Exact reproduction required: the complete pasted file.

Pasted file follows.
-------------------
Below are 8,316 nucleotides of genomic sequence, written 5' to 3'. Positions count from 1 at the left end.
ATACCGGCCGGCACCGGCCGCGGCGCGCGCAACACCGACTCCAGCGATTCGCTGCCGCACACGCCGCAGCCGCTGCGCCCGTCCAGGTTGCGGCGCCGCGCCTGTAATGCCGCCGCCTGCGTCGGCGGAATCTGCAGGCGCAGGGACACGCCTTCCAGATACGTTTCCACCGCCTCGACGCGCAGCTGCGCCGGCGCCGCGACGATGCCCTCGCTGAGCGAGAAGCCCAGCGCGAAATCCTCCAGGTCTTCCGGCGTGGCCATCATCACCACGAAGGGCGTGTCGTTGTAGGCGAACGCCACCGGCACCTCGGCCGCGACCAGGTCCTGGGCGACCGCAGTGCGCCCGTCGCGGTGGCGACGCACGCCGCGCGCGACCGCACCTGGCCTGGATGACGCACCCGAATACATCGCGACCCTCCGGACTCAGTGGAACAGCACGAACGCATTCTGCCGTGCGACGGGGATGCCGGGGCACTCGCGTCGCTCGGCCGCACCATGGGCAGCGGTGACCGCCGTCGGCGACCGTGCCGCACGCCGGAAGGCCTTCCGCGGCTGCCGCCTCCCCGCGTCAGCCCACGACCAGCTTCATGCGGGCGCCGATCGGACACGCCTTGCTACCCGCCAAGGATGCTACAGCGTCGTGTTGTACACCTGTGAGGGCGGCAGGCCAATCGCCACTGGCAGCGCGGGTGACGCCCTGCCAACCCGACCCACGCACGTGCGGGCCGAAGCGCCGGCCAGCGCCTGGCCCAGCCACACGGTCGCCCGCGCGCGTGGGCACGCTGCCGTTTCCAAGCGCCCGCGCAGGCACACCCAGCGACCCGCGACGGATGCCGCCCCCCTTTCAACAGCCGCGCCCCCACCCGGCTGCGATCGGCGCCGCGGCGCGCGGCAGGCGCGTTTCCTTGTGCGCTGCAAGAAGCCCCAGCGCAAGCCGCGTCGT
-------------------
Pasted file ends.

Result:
Below are 8,316 nucleotides of genomic sequence, written 5' to 3'. Positions count from 1 at the left end.
ATACCGGCCGGCACCGGCCGCGGCGCGCGCAACACCGACTCCAGCGATTCGCTGCCGCACACGCCGCAGCCGCTGCGCCCGTCCAGGTTGCGGCGCCGCGCCTGTAATGCCGCCGCCTGCGTCGGCGGAATCTGCAGGCGCAGGGACACGCCTTCCAGATACGTTTCCACCGCCTCGACGCGCAGCTGCGCCGGCGCCGCGACGATGCCCTCGCTGAGCGAGAAGCCCAGCGCGAAATCCTCCAGGTCTTCCGGCGTGGCCATCATCACCACGAAGGGCGTGTCGTTGTAGGCGAACGCCACCGGCACCTCGGCCGCGACCAGGTCCTGGGCGACCGCAGTGCGCCCGTCGCGGTGGCGACGCACGCCGCGCGCGACCGCACCTGGCCTGGATGACGCACCCGAATACATCGCGACCCTCCGGACTCAGTGGAACAGCACGAACGCATTCTGCCGTGCGACGGGGATGCCGGGGCACTCGCGTCGCTCGGCCGCACCATGGGCAGCGGTGACCGCCGTCGGCGACCGTGCCGCACGCCGGAAGGCCTTCCGCGGCTGCCGCCTCCCCGCGTCAGCCCACGACCAGCTTCATGCGGGCGCCGATCGGACACGCCTTGCTACCCGCCAAGGATGCTACAGCGTCGTGTTGTACACCTGTGAGGGCGGCAGGCCAATCGCCACTGGCAGCGCGGGTGACGCCCTGCCAACCCGACCCACGCACGTGCGGGCCGAAGCGCCGGCCAGCGCCTGGCCCAGCCACACGGTCGCCCGCGCGCGTGGGCACGCTGCCGTTTCCAAGCGCCCGCGCAGGCACACCCAGCGACCCGCGACGGATGCCGCCCCCCTTTCAACAGCCGCGCCCCCACCCGGCTGCGATCGGCGCCGCGGCGCGCGGCAGGCGCGTTTCCTTGTGCGCTGCAAGAAGCCCCAGCGCAAGCCGCGTCGT